Jesus and Facebook in John’s Gospel

This week’s Gospel reading comes from John 7:25 through the end of chapter 8. This passage probably contains a note in your Bible. The NIV includes this statement:

[The earliest manuscripts and many other ancient witnesses do not have John 7:53–8:11. A few manuscripts include these verses, wholly or in part, after John 7:36, John 21:25, Luke 21:38 or Luke 24:53.]

The New International Version. (2011). (Jn 7:53). Grand Rapids, MI: Zondervan.

This troubles many people, but the translators are actually trying to help the reader here. Let’s look at a few things together.

    1. Was this passage originally part of John’s Gospel? Most likely, no. The further we remove ourselves from the date of the writing (later manuscripts) the more likely the text is to have things added by later generations of people. This is why scholars strive to find the earliest and best manuscripts to translate from.
    2. So should we not have this story in our Bibles? No! We absolutely should! The stories of Jesus were passed along in oral form long before, and long after they were written down by the New Testament authors. The fact that this passage appears in many manuscripts in multiple places within John’s and Luke’s Gospel can show that this was a well known story of Jesus. Therefore, we can have faith that it actually happened.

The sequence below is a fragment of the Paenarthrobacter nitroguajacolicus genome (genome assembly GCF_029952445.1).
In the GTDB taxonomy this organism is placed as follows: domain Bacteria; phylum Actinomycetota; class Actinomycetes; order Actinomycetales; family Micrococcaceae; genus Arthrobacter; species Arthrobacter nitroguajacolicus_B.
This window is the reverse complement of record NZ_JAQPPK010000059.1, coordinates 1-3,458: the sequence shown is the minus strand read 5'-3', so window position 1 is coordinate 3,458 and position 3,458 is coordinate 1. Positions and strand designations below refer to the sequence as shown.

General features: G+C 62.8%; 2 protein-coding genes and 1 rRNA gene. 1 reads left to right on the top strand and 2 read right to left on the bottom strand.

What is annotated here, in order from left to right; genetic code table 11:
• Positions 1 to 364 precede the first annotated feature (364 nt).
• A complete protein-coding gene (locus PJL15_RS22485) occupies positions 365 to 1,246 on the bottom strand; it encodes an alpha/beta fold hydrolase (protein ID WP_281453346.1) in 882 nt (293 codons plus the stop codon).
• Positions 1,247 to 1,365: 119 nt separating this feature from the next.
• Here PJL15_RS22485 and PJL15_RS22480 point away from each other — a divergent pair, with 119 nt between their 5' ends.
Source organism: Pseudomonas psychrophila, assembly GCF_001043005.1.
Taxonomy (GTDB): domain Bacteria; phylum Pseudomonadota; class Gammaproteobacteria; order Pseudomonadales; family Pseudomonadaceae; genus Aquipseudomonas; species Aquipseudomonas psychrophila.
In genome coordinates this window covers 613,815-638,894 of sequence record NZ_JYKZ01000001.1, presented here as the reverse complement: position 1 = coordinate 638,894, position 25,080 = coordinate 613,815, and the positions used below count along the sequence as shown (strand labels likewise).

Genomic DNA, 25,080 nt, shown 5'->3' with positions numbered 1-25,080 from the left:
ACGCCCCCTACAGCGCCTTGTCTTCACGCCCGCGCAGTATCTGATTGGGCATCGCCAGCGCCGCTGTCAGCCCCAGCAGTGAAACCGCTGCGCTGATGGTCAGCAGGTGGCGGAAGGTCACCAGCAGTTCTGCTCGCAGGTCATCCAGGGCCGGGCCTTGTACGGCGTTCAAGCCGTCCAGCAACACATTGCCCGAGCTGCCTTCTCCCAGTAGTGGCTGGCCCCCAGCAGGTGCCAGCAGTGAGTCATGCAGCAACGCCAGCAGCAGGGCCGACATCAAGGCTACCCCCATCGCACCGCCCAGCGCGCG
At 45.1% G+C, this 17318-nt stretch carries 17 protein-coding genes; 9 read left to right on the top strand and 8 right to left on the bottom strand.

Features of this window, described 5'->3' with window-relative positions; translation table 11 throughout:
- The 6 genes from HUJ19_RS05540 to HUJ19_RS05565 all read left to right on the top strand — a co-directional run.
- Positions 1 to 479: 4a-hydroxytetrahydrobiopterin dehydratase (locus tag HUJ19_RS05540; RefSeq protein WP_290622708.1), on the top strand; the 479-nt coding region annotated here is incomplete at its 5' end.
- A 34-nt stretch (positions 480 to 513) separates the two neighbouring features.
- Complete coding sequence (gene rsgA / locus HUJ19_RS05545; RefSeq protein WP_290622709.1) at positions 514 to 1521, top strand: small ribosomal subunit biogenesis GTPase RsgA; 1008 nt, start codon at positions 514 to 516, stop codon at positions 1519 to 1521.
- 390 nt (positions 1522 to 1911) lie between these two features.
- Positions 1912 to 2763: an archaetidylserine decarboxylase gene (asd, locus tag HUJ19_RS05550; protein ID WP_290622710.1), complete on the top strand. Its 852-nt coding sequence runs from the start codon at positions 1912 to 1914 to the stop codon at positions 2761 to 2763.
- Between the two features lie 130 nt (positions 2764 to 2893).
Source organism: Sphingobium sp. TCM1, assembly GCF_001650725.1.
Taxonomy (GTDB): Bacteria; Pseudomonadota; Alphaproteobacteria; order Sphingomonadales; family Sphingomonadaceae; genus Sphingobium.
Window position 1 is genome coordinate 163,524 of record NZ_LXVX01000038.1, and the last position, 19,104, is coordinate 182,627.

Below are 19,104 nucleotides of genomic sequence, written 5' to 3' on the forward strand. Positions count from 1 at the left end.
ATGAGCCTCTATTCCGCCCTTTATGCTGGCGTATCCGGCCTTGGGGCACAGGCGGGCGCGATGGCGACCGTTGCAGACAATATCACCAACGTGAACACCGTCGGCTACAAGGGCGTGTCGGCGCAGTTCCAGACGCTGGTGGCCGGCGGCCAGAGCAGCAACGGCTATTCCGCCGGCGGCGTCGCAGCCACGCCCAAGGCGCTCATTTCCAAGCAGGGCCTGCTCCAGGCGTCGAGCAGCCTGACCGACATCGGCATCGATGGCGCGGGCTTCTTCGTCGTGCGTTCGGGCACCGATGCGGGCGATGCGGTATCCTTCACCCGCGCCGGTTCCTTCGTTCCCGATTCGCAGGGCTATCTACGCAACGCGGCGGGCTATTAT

3. Should we view this portion of Scripture as uninspired, or not the true Word of God? No! The Holy Spirit inspired over 40 authors over a span of 1600 years in three languages on three continents to write 66 documents with a unifying theme that can only be explained by a God at work behind its writing. Do you not think he could inspire the church to want to include that story later?

 

 

Within the text there are several things we modern western readers need to pay attention to. First, there is a woman caught in adultery. Adultery isn’t a solo act. So where is the man? We really don’t know. But it would seem if you catch the woman, you also catch the man. This gives us at least two thoughts: 1) This was a trap to catch the woman, thus her guilt may or may not be correct, 2) The group really didn’t care about what the man did, thus this is a sexism at work.

We should also notice that when Jesus tells the crowd to feel free to stone her as long as the sinless people cast the first stones, it is the oldest ones that left first. I think the weight of our sin becomes more obvious the older we get.

Finally, notice how Jesus does something that many Christians feel is impossible today. Jesus does not condone her sin (in fact he tells her to leave her sinful life), but neither does he condemn her. (8:11) What you are seeing is a grace-filled righteousness offered by Jesus. This woman has been through hell in this ordeal. Heaping verbal abuse upon this woman would likely push her further from the Father. Instead Jesus calmly and lovingly tells her to leave her sinful life in a non-condemning way.

Perhaps Christians today could learn a thing or two from Jesus’ interaction with this woman.

Question: How should this grace-filled conversation play out in a modern context, such as discussions on Facebook?

What do you think?

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